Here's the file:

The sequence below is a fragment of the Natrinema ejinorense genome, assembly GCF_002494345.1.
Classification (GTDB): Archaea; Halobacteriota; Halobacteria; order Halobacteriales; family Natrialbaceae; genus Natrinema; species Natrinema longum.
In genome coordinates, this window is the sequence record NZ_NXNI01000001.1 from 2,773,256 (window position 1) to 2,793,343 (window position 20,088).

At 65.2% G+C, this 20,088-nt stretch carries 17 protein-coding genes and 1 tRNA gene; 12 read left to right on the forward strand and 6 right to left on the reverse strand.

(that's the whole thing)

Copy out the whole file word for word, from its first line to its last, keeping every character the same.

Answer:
The sequence below is a fragment of the Natrinema ejinorense genome, assembly GCF_002494345.1.
Classification (GTDB): Archaea; Halobacteriota; Halobacteria; order Halobacteriales; family Natrialbaceae; genus Natrinema; species Natrinema longum.
In genome coordinates, this window is the sequence record NZ_NXNI01000001.1 from 2,773,256 (window position 1) to 2,793,343 (window position 20,088).

At 65.2% G+C, this 20,088-nt stretch carries 17 protein-coding genes and 1 tRNA gene; 12 read left to right on the forward strand and 6 right to left on the reverse strand.